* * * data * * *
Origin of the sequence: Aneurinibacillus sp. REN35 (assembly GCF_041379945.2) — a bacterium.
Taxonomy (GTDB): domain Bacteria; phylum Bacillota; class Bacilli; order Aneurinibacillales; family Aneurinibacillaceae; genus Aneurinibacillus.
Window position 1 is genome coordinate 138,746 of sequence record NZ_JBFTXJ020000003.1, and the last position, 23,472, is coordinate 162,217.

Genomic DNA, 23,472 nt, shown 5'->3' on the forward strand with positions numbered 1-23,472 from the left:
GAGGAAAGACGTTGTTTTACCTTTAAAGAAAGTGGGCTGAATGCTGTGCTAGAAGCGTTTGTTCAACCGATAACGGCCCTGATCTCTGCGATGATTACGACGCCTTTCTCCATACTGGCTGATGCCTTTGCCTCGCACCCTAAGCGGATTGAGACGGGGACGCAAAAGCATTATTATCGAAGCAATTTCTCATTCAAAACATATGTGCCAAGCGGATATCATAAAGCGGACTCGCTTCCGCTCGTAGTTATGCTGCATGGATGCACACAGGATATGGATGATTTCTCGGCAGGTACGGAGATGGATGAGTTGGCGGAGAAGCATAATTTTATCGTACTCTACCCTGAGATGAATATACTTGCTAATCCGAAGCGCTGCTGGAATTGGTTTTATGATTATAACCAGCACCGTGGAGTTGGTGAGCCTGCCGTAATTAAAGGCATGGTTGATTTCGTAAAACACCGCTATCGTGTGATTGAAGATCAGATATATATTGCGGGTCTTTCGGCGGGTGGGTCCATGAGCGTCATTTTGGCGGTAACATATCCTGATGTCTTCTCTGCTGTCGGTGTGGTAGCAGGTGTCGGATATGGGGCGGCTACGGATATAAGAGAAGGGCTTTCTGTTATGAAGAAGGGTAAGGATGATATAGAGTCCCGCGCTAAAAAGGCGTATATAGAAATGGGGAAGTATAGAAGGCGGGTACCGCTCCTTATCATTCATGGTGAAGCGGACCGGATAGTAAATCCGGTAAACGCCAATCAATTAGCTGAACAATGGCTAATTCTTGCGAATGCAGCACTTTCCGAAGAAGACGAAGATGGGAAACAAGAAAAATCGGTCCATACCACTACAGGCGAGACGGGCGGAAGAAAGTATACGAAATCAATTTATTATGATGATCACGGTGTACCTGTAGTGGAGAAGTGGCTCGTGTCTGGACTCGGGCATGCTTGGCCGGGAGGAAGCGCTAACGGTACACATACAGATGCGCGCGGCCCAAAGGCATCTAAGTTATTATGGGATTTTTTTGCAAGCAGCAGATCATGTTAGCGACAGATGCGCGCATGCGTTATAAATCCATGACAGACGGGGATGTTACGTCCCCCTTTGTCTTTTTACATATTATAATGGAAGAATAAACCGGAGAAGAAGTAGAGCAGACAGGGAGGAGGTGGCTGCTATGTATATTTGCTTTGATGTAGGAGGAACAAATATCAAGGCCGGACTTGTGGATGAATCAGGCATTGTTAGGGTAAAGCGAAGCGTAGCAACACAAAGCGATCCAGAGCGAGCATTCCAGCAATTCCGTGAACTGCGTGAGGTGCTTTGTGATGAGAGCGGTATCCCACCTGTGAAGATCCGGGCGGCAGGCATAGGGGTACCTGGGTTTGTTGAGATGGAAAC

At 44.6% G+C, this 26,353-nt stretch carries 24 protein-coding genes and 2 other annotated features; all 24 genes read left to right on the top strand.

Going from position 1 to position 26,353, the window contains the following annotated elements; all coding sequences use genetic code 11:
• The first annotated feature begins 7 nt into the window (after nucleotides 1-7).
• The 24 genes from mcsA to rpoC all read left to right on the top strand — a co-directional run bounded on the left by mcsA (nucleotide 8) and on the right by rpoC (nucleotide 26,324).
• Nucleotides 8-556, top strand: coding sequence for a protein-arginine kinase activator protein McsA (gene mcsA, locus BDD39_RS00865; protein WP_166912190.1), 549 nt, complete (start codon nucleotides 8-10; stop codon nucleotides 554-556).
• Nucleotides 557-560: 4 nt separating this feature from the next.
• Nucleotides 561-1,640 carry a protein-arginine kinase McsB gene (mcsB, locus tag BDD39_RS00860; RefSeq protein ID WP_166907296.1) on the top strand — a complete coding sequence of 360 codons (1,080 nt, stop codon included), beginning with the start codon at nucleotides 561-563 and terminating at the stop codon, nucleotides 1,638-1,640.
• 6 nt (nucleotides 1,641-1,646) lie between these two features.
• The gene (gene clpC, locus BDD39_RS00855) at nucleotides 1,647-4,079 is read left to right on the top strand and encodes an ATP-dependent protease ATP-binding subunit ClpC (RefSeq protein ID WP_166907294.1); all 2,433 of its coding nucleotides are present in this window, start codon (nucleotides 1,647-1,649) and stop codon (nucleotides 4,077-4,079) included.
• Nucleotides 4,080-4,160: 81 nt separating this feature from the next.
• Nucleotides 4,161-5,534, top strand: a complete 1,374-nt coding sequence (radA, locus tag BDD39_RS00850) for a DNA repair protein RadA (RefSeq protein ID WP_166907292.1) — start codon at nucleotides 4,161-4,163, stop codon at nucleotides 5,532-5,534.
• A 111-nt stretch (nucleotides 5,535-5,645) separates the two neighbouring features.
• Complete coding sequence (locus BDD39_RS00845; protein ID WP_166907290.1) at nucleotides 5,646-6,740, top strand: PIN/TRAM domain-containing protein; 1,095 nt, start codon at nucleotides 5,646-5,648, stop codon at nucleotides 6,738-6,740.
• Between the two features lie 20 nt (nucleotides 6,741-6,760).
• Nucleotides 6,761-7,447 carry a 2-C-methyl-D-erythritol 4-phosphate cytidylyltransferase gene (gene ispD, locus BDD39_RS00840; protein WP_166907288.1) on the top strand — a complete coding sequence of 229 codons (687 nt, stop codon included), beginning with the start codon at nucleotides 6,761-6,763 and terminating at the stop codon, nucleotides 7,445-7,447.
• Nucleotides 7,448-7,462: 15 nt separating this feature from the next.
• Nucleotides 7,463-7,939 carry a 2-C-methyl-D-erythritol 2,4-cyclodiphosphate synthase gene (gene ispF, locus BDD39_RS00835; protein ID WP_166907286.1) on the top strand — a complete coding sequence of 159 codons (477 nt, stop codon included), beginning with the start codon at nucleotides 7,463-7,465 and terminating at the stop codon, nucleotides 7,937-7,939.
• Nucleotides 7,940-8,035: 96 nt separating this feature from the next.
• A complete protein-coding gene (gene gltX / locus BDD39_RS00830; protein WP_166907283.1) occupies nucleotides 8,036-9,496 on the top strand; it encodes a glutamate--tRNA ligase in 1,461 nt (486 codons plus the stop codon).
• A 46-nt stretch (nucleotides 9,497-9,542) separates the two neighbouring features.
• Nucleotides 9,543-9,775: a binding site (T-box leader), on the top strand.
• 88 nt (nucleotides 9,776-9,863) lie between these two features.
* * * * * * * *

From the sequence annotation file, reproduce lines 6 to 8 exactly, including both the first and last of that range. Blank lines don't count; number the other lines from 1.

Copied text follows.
At 44.6% G+C, this 26,353-nt stretch carries 24 protein-coding genes and 2 other annotated features; all 24 genes read left to right on the top strand.

Going from position 1 to position 26,353, the window contains the following annotated elements; all coding sequences use genetic code 11:
• The first annotated feature begins 7 nt into the window (after nucleotides 1-7).